• @sapce: Bear in mind that I advocate being extremely firm about the non-physics nature of crackpottery. It not gentle language in general, it is a refined way to say "You're not even wrong, go away and stop wasting our time." An open mind, yes. Being able to use ones skull as a resonant cavity, no. Jan 21, 2011 at 0:32
• Perhaps, if I retire someday I'll find the time to write a monograph along the lines of "They all said I was mad, but I'm still sure I'm right. Now what?" one the off chance that one of these goofs is actually onto something and socially adept enough to take advice. Jan 21, 2011 at 0:34
• The issue of inhomogeneous models is a perfect example of what I have problem with. If I am asked what is the WMAP data all about, lambda-CDM would be the body of the answer, and inhomogeneous models would be the footnote, reflecting their current status in the community. Maybe this will end up being right, but in my mind it is misleading not to emphasize also that only a tiny tiny minority believes in them currently, that they have well-known issues, and therefore the overwhelming majority of working cosmologists are not impressed. Impolite maybe, but correct.
– user566
Jan 21, 2011 at 1:23
• @Moshe: That'd be my fault for bring up that in particular example...I flailed around for a recent example of a serious "alternate" theory: one that worked hard to respect all the science of the time (which was before COBE, much less WMAP, before baryon acoustic oscillation, before much of the data that has led to the Era of Precision Cosmology), to treat the subject in detail, and was worked on by people who were known to be able to do science in the dominate model. Such theories are pretty scarce on the ground, and I settled for one that was around when I was in grad school. Mea Cupla. Jan 21, 2011 at 1:42
• @Moshe - absolutely. But you wouldn't dismiss a perfectly good theoretical framework based on whether a minority or majority believes in it would you? There is such a thing as a tyranny of the majority. Who knows, tomorrow you might have an epiphany and find yourself out in the cold because of an unconventional idea. To give you a real idea of the numbers on this issue Inoue and Silk's 2006 paper has 73 citations on spires and Celerier's original 1999 paper has 161 citations. Not too shabby for an upstart idea.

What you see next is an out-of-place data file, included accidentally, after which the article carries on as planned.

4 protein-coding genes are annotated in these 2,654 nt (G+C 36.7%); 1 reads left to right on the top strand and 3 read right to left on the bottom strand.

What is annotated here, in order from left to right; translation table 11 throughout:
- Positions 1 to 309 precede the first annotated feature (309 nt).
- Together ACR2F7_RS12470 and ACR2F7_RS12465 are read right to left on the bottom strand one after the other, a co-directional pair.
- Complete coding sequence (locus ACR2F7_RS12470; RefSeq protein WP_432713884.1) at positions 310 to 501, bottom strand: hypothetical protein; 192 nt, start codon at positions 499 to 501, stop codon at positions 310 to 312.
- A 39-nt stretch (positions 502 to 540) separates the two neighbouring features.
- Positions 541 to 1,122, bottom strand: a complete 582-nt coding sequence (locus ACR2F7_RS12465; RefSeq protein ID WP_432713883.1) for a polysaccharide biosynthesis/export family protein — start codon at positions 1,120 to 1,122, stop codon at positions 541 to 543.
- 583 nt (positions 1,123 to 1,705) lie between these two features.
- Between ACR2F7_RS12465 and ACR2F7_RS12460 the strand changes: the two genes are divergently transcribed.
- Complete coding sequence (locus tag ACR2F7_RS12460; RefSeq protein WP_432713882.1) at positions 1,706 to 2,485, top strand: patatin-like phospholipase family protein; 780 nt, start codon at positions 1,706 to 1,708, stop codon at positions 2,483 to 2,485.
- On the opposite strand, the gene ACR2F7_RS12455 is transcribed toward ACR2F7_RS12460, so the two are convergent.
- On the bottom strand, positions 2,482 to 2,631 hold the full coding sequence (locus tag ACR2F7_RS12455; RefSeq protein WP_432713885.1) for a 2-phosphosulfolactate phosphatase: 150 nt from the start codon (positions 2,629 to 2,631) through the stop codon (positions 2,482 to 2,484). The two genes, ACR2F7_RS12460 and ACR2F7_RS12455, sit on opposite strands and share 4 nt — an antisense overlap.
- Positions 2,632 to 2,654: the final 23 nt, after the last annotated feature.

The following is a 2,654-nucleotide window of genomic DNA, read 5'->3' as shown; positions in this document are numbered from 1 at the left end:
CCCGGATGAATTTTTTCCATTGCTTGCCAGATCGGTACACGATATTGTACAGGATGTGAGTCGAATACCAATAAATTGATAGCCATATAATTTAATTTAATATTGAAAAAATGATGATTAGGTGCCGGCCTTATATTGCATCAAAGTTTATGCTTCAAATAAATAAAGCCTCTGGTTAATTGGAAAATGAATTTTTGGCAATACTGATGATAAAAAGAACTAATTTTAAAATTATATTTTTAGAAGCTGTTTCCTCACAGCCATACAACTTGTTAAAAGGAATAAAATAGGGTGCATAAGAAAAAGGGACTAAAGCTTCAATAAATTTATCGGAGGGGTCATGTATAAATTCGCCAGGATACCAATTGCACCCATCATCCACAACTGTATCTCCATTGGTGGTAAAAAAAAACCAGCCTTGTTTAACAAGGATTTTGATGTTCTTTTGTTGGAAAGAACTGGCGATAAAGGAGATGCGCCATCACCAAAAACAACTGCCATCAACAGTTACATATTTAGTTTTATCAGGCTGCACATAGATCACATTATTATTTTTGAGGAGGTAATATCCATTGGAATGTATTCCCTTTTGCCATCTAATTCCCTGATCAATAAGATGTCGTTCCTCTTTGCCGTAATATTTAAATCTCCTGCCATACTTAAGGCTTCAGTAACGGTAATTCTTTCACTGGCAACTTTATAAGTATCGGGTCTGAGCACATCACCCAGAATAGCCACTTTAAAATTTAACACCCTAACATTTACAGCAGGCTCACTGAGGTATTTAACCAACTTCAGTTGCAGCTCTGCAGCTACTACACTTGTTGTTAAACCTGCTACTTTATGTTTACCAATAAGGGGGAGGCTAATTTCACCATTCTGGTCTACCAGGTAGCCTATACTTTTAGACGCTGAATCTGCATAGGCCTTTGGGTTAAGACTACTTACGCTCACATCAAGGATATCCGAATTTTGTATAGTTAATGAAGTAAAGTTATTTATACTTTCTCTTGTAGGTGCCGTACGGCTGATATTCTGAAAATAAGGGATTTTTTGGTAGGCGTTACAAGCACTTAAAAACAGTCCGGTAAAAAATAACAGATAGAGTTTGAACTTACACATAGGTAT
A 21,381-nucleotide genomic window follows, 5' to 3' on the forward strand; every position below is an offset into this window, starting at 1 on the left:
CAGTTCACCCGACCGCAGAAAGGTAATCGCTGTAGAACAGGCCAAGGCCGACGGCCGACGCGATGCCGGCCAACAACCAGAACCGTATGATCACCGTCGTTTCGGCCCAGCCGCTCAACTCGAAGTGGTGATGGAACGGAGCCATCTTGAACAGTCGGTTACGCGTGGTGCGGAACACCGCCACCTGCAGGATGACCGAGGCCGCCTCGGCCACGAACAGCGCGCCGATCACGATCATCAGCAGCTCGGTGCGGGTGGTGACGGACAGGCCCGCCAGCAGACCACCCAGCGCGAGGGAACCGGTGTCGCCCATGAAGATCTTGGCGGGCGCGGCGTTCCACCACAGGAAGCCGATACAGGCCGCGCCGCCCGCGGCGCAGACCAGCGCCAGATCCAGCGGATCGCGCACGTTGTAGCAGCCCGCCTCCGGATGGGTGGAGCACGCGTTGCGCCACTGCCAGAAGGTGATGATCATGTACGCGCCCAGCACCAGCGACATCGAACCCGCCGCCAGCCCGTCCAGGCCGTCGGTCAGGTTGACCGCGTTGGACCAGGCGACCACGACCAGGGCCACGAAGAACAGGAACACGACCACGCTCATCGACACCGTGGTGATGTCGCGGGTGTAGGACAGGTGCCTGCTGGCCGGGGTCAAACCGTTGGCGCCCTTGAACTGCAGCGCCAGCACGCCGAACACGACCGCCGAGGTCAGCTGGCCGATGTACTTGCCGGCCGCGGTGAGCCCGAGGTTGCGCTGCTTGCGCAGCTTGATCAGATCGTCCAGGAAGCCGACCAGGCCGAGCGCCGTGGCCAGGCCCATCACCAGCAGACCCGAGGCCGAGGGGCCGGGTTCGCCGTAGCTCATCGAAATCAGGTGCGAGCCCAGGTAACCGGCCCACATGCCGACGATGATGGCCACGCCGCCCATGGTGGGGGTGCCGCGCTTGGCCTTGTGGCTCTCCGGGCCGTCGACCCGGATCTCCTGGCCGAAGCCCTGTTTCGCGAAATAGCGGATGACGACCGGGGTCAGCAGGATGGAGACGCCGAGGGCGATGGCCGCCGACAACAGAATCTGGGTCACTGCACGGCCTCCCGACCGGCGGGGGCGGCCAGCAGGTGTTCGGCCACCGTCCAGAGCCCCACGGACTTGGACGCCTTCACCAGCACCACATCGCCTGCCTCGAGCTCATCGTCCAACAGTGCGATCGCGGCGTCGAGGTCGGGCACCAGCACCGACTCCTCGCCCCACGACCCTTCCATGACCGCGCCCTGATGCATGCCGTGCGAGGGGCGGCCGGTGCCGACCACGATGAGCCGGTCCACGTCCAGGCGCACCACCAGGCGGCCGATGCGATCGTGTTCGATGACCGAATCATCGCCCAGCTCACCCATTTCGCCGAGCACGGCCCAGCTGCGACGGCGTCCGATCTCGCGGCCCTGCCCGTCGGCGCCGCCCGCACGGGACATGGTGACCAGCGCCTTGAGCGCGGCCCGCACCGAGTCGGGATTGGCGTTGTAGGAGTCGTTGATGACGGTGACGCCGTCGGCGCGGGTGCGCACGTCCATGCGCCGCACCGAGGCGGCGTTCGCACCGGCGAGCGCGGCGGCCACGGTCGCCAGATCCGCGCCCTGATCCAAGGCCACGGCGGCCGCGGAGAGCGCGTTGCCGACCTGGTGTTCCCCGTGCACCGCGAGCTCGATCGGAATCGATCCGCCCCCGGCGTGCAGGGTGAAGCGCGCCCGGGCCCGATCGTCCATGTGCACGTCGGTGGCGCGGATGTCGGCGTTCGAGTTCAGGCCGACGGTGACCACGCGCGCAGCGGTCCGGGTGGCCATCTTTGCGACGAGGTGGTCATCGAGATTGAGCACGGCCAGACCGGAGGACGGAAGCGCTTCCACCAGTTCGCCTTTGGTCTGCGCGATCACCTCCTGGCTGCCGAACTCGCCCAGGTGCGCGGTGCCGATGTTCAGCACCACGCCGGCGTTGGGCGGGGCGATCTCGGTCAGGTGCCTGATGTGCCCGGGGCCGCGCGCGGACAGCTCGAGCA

– Deepak Vaid
Jan 21, 2011 at 1:46
• I need a drink. // suddenly realized the implications of grad school no longer being "recent" Jan 21, 2011 at 1:51
• @dmckee you might be right. My enthusiasm for free-er speech might simply be a reflection of my inexperience. Perhaps once I've had the chance to sit next to cranks at APS meetings I'll recant this question and join you for a drink :)
– Deepak Vaid
Jan 21, 2011 at 1:55
• One example in the field of cosmology are the cosmological constant (which was thought to be zero), so I take your point, alternative models are certainly part of the story, and omitting them paints a distorted picture. But concentrating on them to the exclusion of everything else is an equally distorted view.
– user566
Jan 21, 2011 at 1:56
• @dmckee, I wasn't referring to your example, but to the one given by space_cadet (which my previous comment was directed to). I am of course not advocating "suppressing" those alternatives, just labelling them as such. No problem being enthusiastic about low probability research, as long as you realize this is what it is.
– user566
Jan 21, 2011 at 2:00
• So for example, the sentence by space_cadet "there are still those who hold fast by those conclusions" fails to mention that this is pretty much every working cosmologist he is referring to. But, anyway, I think I am beating my point to death here.
– user566
Jan 21, 2011 at 2:04
• @moshe again you're right. I should phrase it differently - "the current consensus being such and such, there is a minority viewpoint which says that ..." etc.
– Deepak Vaid
Jan 21, 2011 at 3:47
• Every new theory of physics is around the bend. The point here is what we call people. Jan 21, 2011 at 4:45
• Good point Carl. Amazingly it took 25 years for SR to gain acceptance. Take a look in arxiv.org/abs/1403.7377 section 2.1.2 where ClifforD M Will says "led to its acceptance by mainstream physicists by the late 1920s". Aug 2, 2015 at 9:38